Turkish novelist Orhan Pamuk won the Nobel Prize in Literature today. Last winter, Pamuk faced as many as three years in prison for the crime of "insulting" the Turkish Republic. In a "Culturebox" article published this January, and reprinted below, Hugh Eakin explained how Pamuk came to be a controversial figure in his home country—and how he beat the rap.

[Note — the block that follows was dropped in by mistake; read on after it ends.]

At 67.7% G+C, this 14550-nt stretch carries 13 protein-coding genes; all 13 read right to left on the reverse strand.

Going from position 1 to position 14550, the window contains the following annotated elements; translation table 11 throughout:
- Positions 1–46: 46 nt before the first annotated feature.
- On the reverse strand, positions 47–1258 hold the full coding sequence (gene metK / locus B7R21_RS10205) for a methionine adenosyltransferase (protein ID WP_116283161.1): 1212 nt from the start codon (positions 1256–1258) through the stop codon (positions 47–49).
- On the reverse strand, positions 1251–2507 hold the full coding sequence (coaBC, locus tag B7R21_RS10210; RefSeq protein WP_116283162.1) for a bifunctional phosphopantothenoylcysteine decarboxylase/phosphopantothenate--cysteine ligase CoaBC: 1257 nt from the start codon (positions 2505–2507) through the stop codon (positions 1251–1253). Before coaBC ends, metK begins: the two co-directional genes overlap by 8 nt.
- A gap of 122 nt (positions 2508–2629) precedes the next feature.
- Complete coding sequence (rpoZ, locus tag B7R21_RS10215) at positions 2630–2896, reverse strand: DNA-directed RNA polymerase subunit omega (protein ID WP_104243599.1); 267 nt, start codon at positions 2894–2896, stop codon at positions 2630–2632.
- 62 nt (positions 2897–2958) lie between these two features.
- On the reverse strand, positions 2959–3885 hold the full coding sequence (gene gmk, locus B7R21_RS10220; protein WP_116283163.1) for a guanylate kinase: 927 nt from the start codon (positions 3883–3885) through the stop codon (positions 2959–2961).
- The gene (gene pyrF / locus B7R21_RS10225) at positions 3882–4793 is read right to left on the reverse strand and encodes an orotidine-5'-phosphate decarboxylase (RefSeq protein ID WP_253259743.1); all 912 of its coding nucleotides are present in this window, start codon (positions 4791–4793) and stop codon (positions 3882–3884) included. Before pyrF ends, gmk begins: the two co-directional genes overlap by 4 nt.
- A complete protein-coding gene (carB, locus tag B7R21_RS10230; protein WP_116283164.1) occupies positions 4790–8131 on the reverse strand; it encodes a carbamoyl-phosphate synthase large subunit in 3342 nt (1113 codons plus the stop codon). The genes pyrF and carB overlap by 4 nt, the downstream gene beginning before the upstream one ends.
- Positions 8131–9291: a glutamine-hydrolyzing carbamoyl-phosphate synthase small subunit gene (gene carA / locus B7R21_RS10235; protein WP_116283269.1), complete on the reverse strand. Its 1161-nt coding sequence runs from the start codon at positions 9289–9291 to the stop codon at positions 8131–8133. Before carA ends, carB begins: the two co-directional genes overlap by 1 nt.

But the changes have happened too quickly, and under too much pressure from Brussels, for Turkish society to be really at ease with it all. And the most painful part of that transition, as postwar Europe itself has shown, may be coming to terms with history. There is surely some irony in that fact that you can now be prosecuted in Europe for denying a genocide and prosecuted in Turkey for asserting that a genocide took place. For a country that has long created fictions out of its own past, it is all the more fitting then, that it is a novelist who starts the dialogue about what really happened.
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